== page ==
Average rip speeds to expect

vbimport

#1

Sorry if this question has been asked before, but I can’t find any posts on any forums that summarize it. Just a bunch of mismatched information.

I have an Alienware laptop as follows:

Intel Core2Duo 2.0GHz
2gb RAM
100gb 7200rpm SATA II HD
Optiarc AD-5540A DVD drive
Windows Vista Ultimate

I am trying to rip all my movies and TV show DVD’s to store on my 2TB NAS to watch on AppleTV, so using Handbrake (and AnyDVD to get past copy protection) I am averaging 20fps. Sometimes it jumps to 23 or 24, even up to 28, but also goes back down to 18, 16, 14 or worse, the average is 20fps.

This is worse than a 1:1 ratio for ripping.

So a few questions:

  1. Is this about what I should expect from this combination?

  2. Would it benefit me to buy an external USB or FireWire DVD drive to speed things up, or would external be even slower?

  3. What kind of ripping speeds are other people getting on average with laptop computers?

  4. If I were to build a desktop PC specifically designed to rip DVD’s for up to, say, $1000. What speed should I be able to aim for? 60fps? 100fps? 120fps? This is the question I can’t seem to find answered anywhere.

I encode to the default AppleTV setting on Handbrake. So, standard DVD resolution, 2500kbps bitrate, AAC + AC3 audio, 160kbps audio bitrate.

I also have a MacBook Air with the external superdrive, but rip speeds are so pathetic I don’t even bother. 8-14fps at best. I use my MBA as my main computer so sitting there waiting for a TV show DVD with 4 episodes to rip at 90+ minutes per episode sucks. I am wondering if this is a limitation of the superdrive or the 1.8GHz Core2Duo/2gb RAM/64gb SSD system. Using VisualHub to encode DivX to H264 is also painfully slow. I use my alienware laptop with Videora for that, even though I hate the interface.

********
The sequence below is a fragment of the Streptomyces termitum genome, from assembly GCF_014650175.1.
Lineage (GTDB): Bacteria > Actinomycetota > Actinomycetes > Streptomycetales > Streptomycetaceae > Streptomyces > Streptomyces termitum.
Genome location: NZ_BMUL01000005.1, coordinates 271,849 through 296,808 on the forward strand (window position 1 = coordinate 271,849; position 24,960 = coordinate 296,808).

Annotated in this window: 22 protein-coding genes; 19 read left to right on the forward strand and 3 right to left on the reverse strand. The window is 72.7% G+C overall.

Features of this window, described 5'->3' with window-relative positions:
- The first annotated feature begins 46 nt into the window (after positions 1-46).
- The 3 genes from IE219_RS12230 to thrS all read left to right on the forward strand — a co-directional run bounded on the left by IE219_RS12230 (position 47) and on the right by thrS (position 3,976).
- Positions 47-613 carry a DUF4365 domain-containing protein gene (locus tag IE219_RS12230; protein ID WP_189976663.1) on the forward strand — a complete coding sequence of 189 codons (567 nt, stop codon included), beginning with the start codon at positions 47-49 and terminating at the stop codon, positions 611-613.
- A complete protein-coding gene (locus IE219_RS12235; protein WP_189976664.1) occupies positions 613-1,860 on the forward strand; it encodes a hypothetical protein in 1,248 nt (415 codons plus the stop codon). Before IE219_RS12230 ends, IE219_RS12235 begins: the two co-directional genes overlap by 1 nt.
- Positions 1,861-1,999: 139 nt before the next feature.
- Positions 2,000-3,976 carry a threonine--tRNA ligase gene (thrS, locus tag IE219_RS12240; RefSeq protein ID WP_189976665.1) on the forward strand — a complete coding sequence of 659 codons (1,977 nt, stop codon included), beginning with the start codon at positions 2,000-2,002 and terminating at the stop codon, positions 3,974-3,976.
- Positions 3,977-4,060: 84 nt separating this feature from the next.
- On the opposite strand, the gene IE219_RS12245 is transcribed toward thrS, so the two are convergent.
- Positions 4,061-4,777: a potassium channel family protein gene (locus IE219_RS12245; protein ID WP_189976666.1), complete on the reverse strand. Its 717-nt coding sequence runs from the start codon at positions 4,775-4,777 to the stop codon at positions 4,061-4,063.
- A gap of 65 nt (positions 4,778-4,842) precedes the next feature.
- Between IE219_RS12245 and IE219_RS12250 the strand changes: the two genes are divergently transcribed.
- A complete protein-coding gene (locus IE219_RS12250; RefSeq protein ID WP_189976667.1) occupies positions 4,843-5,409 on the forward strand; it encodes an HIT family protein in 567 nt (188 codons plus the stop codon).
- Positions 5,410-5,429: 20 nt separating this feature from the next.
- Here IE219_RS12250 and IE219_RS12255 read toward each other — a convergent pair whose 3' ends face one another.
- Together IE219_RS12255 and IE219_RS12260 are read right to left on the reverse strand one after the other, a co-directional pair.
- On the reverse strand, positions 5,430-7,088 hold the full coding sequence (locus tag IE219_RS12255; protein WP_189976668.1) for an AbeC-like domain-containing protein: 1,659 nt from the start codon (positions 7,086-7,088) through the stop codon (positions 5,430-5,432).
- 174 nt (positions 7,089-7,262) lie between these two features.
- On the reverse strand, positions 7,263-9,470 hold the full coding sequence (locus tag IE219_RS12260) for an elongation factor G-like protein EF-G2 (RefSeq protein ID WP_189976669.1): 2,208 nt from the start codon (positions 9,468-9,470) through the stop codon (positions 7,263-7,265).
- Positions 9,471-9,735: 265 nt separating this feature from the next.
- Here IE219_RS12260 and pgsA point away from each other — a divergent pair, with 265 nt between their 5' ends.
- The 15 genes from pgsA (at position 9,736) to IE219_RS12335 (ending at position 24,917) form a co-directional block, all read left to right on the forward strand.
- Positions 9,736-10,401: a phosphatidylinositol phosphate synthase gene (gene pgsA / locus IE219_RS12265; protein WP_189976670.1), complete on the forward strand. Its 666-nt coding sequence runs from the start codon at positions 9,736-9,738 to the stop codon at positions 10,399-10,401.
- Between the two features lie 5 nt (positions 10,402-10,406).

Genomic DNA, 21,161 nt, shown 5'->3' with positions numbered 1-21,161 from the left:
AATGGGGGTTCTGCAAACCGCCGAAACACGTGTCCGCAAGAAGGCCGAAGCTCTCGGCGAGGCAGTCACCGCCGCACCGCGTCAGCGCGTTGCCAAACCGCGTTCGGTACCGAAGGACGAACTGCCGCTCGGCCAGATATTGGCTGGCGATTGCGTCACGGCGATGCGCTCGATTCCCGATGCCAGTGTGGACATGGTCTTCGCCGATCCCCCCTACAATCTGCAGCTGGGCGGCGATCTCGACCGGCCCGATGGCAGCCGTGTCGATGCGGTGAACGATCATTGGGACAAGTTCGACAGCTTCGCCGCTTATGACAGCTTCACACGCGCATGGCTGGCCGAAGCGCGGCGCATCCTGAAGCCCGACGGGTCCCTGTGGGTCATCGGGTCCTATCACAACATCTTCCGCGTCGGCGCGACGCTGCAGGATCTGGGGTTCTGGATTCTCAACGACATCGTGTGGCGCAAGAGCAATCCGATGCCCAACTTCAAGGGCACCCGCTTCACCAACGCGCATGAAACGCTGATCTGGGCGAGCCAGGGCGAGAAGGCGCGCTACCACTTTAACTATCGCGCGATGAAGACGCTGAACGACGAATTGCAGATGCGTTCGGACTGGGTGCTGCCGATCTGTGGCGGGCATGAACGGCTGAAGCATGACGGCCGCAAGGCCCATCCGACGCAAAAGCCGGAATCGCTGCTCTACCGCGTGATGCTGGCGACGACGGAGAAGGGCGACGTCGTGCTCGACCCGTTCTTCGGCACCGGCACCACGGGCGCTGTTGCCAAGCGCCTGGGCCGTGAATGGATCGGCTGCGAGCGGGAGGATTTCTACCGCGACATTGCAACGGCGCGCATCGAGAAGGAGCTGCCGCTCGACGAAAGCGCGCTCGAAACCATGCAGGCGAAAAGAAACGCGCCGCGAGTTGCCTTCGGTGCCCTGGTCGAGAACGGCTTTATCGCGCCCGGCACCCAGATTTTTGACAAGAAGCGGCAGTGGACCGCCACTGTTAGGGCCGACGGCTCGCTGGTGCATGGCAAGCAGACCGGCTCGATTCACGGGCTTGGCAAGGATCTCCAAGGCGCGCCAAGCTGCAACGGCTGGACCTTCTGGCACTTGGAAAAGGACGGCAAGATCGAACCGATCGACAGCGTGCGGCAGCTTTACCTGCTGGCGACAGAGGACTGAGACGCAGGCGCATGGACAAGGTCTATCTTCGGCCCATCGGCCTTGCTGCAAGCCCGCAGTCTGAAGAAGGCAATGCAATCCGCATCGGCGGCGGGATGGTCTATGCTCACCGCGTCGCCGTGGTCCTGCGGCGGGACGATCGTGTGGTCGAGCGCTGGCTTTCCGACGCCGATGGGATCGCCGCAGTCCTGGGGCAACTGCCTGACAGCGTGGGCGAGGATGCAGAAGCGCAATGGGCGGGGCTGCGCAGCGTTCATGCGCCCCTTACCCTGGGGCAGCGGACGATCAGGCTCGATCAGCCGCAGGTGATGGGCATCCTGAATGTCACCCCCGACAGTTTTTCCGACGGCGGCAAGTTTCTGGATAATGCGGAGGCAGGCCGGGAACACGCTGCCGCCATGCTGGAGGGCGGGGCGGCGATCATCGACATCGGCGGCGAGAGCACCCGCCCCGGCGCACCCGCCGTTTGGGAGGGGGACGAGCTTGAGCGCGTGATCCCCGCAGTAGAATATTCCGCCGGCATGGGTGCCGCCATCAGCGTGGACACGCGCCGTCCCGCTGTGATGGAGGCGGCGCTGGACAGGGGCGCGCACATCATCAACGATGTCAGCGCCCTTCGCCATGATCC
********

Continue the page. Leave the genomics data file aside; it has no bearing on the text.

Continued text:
Thanks :slight_smile:


#2

Welcome to CD Freaks. :slight_smile:

It appears that ripping is not the issue here; it’s the re-encoding. You’re re-encoding your files to display with the AppleTV device. This re-encoding will be processor intensive, and, in some cases [like yours] will be less than real-time.

Ripping is only copying the DVD contents to hard disc, without re-encoding. This is different from re-encoding. :iagree:

The only way you could speed it up would be to get a faster computer. The faster desktop would be a good idea, but I can’t say how much faster it would be than your laptop. In theory, if you could get a system with a 4-core processor operating at a faster speed than your laptop’s C2D, you might expect it to go twice as fast, at the least. The Handbrake FAQ says

How long will the encoding take?

• This depends on the Video encoder used(H.264, Mpeg 4, Xvid), the settings used and the hardware in the system being used.

• Mpeg 4 and Xvid encode video significantly faster than H.264 however H.264 can often lead to higher quality video for the same file size.

• Typical encode times can be anywhere between 30mins and 24 hours (sometimes more on a low end system) for a 2hour video.

Also, checking some of the settings [I don’t know which, as I have not used Handbrake] may improve the speed. To see what settings others use, see here: http://forum.handbrake.fr/viewtopic.php?t=382 [I don’t see any mention of how long it takes, though].


#3

Thanks Albert, that helps a lot!


#4

Do your encoding on your fastest computer, then transfer the files to the computer you want to use it on. Encoding is a processor intensive task, that can still take a while, even on the fastest of computers.


#5

In theory: would it be quicker to rip a DVD to hard drive using AnyDVD, then encode it to H264 in Handbrake from the HD? Or is the one-step process from Handbrake just as fast?


#6

I tried the copy first encode later technique, figuring at least I can see where the bottleneck is (in the DVD drive speed or the processor).

I encode a little faster, 25fps average (around 48 minutes instead of around 65 minutes encode time for a 45 minute TV show episode).

So, its a little bit faster to rip the DVD first (30 minutes for a 4 episode TV show DVD)… but the big convenience, is that I can queue up 3 or 4 DVD’s at a time, walk away, come back later in the day and its all done. Also, I can rip a DVD while Handbrake is encoding without impacting the encoding speed significantly.

I would still like to see 120fps encode times :stuck_out_tongue: But, queueing up multiple DVD’s is good enough for now.


#7

I have been doing something similar (reencoding dvd’s to h.264 for reduce size on my htpc). The best way I have found so far is just running multiple conversions at a time like you are. The most I have had going at once is 9 (4 on one computer and 5 on another). I just start them before I go to bed or leave for work and its about the best solution I have found.